The opening evening began with a virtual exhibition designed as a colourful 3D valley. The expo allowed the viewers to fly and walk around, sharing impressions and opinions in the chat function. Once transported into the valley, you saw a welcoming sign, just like in a proper exhibition. There you could read the introduction of the event accompanied by a floorplan of the expo valley. Also, very much like a real expo, there was an opening speech in the form of a slightly cringy video of the curators welcoming you to the space.
This world became home to two exhibitions.
KONTRA put together Transcending, which focused on looking towards a future where transcending social constructions of identities are seen as the key to equal coexistence.
All the works presented were outstanding but, I was struck by Maxime Lucia‘s “Reclaimed Male Suits”. In the piece, we see women from different countries wearing re-tailored male suits previously owned by male politicians from the same countries. As Maxime puts it, “the project shows the exploration of what it means to be a woman in a world led by men. It is about reclaiming our position in society, regaining strength, ownership and decision making over our own bodies. About what it means to be a woman in all of our diversity.”
Nested in the valley was also Silkworm, the exhibition curated by Squish‘s Aubane Martinez. The expo was dedicated to the diverse ways in which queer artists escaped reality and create a safer and dreamy bubble around themselves.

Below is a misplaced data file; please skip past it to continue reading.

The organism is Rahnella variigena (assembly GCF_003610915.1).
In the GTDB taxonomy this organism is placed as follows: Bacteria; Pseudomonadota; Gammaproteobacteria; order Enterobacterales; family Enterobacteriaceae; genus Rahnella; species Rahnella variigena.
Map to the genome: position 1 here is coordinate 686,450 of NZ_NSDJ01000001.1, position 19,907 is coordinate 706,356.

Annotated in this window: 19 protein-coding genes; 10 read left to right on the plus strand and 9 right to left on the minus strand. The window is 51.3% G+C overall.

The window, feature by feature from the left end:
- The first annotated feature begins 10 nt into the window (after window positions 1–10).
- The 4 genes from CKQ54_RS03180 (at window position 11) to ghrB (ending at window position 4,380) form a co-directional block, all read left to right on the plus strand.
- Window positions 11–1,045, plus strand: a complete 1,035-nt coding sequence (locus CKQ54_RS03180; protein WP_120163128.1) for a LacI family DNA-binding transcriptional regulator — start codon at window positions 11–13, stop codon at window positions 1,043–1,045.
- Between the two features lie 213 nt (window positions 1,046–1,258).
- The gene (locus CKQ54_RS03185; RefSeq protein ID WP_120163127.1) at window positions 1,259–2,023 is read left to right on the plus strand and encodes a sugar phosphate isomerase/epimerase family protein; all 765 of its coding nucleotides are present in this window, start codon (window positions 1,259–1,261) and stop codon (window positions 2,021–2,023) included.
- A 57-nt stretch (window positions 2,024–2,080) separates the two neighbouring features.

One could already sense the theme of the exhibition just by gazing at the expo room from a distance. Formed as a bubble the space invited you to zig-zag through a pixelated tunnel to view the art pieces in a spacious dome. You could fly around to the artworks with friends or solo.
I was instantly drawn to the work of Linda Kocher, illustrator and yoga instructor. Her visuals are a contemporary female gaze of Matisse’s appreciation for colours and natural shapes. The people captured in her artworks are an idyllic vision of all sizes, colours and gender identities. These works provoked a gentle feeling of pleasure, warmth and unapologetic happiness of the naked body. One thing I loved about the exhibition was that the gallery viewing conventions and standard museum behaviours were thrown out the window. The chat was quirky and people were casually messing around and complementing each other and engaging in a conversation.
Due to the uncetainty of the pandemic it was though for the organisation to make the final decision to move the exhibtions online. Because of that a lot of last minute chnages had be made to pull off the exhibtions. Having said that, Nikki Georgiou from KONTRA was the brains behind the expos who heroically managed to bring the whole platform together. In her team were digital artists Louisa Teichmann and Noémi Biró who brought the exhibtion to life by using the structure of Mozilla Hubs.
It is an understatement to say that our jaws dropped when we saw the exhibition gallery. It is a space that brings a lot of possibilities and makes our creative juices flow! We can’t wait to continue expanding this space in the future!
Digital exhibtions such as this one is something we should all be excited about. They are a proper alternative to having a physical event and can have many benefits for smaller creators who can’t afford lavish exhibition spaces. The limit of this space is your imagination. With digital art booming at this very moment, I am confident that we will see a lot of new developments soon.
I didn’t expect to have a new experience when visiting the exhibition but I was very surprised by the excitement and curiosity it brought me as a creative.
Story by Nia Konstantinova